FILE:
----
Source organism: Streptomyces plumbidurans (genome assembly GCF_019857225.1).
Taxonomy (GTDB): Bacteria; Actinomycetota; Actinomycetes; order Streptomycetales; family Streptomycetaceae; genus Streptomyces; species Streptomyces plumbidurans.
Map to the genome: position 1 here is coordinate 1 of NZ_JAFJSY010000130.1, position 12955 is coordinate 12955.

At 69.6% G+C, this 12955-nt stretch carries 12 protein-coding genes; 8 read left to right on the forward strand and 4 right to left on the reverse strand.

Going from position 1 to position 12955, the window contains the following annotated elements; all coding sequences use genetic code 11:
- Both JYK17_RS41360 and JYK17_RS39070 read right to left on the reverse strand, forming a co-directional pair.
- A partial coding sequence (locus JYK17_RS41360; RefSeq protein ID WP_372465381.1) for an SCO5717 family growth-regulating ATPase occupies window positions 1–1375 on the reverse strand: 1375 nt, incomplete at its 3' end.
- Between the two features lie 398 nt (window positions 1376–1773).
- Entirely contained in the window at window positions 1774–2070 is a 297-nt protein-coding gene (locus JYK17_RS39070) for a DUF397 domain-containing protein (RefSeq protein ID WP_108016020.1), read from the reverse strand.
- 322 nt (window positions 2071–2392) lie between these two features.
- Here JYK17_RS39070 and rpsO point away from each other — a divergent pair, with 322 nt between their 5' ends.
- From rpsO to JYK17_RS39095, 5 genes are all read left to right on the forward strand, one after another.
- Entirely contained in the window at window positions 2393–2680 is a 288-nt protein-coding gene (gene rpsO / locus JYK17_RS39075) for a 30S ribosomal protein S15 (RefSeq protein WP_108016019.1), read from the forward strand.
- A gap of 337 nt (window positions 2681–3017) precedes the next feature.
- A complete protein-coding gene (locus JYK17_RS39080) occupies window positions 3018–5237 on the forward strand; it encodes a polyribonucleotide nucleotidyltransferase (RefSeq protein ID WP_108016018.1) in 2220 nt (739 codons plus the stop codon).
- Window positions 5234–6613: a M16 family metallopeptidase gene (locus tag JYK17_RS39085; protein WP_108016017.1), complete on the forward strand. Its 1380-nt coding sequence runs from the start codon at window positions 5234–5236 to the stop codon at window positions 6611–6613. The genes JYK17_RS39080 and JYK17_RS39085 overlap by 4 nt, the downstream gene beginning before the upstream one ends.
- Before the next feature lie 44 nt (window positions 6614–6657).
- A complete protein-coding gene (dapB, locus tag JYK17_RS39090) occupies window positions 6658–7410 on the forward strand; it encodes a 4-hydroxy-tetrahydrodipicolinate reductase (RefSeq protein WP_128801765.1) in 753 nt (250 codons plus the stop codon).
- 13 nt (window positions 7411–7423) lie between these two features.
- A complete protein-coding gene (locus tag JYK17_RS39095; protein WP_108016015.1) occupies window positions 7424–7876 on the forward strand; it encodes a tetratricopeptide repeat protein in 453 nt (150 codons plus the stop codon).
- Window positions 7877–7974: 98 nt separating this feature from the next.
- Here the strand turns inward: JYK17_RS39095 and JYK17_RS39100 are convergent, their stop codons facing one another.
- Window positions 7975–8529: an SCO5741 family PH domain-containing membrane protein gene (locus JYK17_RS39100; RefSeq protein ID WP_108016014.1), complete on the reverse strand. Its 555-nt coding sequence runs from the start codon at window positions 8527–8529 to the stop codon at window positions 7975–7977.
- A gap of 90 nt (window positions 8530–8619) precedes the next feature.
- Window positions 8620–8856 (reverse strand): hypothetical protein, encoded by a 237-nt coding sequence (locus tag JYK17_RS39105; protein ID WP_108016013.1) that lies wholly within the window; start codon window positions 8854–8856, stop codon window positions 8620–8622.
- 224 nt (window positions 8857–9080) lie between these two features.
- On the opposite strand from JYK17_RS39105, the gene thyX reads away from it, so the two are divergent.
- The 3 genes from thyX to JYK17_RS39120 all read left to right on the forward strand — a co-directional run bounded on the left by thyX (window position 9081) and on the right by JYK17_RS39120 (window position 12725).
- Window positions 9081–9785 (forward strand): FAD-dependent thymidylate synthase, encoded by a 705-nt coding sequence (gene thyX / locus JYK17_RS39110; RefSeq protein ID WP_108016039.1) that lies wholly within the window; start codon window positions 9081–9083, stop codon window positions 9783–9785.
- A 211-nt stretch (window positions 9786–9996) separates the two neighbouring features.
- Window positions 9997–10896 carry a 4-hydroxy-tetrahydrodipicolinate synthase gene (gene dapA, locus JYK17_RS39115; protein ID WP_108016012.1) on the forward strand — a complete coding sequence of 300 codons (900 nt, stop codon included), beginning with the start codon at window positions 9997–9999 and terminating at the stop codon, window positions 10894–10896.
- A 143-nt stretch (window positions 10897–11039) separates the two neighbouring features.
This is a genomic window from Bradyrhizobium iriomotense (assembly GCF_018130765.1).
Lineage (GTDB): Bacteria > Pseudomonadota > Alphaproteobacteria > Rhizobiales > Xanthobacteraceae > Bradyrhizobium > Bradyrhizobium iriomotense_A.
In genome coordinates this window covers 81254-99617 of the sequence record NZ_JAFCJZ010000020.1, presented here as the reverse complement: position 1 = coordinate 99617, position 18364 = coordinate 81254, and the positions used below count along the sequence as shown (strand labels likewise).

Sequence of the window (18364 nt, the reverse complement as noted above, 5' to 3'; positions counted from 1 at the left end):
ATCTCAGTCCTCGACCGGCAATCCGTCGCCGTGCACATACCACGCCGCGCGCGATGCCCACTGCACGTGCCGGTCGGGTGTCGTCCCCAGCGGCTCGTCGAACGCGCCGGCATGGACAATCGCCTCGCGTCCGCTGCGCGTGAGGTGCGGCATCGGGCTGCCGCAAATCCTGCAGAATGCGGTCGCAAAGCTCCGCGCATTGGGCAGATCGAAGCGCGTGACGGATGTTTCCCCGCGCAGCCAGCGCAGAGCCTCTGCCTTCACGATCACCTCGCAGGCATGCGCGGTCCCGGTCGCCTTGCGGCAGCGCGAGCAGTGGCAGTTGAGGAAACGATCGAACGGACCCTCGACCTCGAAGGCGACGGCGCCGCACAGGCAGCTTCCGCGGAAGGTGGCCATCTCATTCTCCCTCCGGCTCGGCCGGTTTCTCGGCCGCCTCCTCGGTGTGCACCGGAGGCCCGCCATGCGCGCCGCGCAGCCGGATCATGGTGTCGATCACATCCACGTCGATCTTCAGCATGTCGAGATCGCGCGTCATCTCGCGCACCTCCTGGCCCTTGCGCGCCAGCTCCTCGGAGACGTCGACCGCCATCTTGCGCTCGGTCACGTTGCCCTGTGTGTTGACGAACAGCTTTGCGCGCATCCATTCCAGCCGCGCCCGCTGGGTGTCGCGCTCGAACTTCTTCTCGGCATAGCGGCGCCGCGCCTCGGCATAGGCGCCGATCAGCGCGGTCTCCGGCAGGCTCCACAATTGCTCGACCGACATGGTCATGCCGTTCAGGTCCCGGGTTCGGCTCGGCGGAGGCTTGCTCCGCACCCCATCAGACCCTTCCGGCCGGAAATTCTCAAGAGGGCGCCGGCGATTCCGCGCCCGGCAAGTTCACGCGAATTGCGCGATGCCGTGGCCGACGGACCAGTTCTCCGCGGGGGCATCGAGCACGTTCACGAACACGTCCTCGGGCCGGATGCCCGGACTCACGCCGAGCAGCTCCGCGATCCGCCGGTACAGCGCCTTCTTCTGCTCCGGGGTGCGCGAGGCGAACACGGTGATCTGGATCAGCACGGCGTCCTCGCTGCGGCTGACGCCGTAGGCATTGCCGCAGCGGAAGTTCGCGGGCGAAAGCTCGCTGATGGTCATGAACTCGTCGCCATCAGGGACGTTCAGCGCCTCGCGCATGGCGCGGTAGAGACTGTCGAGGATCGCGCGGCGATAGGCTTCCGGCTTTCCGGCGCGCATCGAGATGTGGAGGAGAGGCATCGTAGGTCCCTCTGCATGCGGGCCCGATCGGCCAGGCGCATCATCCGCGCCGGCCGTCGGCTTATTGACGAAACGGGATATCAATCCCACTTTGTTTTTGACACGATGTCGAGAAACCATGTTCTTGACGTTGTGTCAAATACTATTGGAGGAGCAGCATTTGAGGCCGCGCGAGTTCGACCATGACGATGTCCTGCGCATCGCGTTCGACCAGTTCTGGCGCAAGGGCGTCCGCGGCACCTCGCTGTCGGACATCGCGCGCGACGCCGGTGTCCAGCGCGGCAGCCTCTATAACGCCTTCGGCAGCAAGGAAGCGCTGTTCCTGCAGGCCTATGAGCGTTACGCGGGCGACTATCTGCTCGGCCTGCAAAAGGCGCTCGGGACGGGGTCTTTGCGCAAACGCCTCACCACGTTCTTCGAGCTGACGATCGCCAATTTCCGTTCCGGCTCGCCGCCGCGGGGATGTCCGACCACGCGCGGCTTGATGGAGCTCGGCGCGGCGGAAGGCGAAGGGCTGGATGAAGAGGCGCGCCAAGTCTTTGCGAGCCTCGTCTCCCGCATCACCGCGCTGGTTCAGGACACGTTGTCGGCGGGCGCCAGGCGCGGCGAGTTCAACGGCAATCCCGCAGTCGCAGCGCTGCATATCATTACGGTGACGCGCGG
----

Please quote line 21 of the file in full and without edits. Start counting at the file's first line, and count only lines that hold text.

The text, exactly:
- Window positions 7877–7974: 98 nt separating this feature from the next.